Re: Iowa Hospital for the Insane, Independence
ALL KNOWN AND UNKNOWN
Posted By: Marlin Ingalls (email) In Response To: Re: Iowa Hospital for the Insane, Independence (Christopher Powers Kelly)
Date: 10/3/2012 at 11:51:46
In Response To: Re: Iowa Hospital for the Insane, Independence (Christopher Powers Kelly)
I don't have a query but I have been researching the facility and have examined records and talked with staff. The hospital has all patient files back to Patient 1. They are not online.
The reasons for hospitialization in 1877 were many but fall under five basic categories, which are Congenital, Disease of Nervous System, Disease of Abdominal Orgns, Diseases in General, and Moral Influence. While Heredity had the most in total (204), Diseases of Nervous System lists epilepsy, apoplexy, paralysis, meningitis, brain fever, head injury, spine injury, heat stroke, freezing, and lightning. Abodominal diseases total only 24 with 22 as Uterus. General diseases included opium, alcohol (2nd largest), tobacco, fever, rheumatism, old age, debility, Treatment by a Quack, masturbation (22), prostitution, exposure during menstrual epoch, ammenorhea, early marriage, distrubed gestation, puerperal condition (15), prolonged lactation, to frequent child bearing, and change of life.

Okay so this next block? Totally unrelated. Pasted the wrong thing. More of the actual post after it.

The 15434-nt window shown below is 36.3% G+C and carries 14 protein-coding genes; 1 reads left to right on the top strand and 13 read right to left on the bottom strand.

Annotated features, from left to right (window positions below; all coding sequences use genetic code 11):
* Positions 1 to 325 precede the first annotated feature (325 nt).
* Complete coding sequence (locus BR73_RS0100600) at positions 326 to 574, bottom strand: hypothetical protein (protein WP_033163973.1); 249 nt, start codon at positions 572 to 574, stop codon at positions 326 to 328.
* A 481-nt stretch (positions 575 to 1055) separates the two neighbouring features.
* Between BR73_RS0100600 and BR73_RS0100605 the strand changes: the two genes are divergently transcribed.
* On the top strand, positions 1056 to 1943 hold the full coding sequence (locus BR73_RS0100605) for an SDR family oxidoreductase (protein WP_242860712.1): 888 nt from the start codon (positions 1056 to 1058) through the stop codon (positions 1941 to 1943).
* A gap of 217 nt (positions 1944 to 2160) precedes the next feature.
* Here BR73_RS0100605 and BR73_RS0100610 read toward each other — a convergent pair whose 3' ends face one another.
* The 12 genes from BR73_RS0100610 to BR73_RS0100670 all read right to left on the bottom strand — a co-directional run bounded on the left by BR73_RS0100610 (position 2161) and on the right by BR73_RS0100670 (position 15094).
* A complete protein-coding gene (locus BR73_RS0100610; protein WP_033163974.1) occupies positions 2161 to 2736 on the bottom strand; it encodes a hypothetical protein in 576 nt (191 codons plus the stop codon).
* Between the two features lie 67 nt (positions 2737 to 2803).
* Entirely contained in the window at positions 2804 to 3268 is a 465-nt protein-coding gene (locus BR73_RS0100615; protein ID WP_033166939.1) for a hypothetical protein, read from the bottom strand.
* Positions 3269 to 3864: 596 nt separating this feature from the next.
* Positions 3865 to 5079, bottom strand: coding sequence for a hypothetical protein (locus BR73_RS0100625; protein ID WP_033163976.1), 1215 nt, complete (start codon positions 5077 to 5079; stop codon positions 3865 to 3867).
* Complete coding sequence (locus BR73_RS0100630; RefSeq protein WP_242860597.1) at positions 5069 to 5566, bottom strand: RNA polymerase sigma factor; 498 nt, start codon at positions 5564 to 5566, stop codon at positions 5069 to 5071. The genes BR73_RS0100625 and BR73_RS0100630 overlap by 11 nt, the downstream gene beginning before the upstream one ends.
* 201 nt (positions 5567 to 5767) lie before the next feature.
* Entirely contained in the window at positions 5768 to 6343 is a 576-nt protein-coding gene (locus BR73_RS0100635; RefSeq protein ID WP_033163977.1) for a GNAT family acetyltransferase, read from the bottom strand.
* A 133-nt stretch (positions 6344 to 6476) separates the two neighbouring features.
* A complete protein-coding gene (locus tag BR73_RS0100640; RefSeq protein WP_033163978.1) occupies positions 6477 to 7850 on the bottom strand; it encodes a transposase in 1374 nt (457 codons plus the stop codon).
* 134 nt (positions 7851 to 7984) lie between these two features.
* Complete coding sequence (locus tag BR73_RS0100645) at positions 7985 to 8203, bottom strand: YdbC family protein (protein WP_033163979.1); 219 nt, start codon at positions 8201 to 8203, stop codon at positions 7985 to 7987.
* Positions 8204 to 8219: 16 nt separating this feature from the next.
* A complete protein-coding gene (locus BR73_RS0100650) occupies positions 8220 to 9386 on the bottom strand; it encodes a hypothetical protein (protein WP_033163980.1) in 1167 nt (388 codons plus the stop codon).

Moral Influences were fright, death of friends or companions, domestic trouble (31), diappointed affection (18), seduction, loss of proerty (13), poverty and want, pecuniary embarrassment (14), overwork (10), excessive mental labor, excessive egotism, spiritualism, political excitement, religious excitement (22), sorrow from blindness, and the biggie No Cause Assigned (259).
These did not change much over time. Later statistics are available through the Iowa Board of Control Records, which are partly online. Individual patient names are not given.
Unfortunatley, several years ago all of the numbered cast iron markers in the hospital cemetery were stolen. An account book of burials was not located in my search. Many patients were taken home or buried in the local Independence cemetery. Especially the Catholics. Others were returned home but by and large possibly hundreds were not claimed or in paupers graves.
While this is only a start to the questions here one can make queries to Mike Cook, who is the museum director and historian there at
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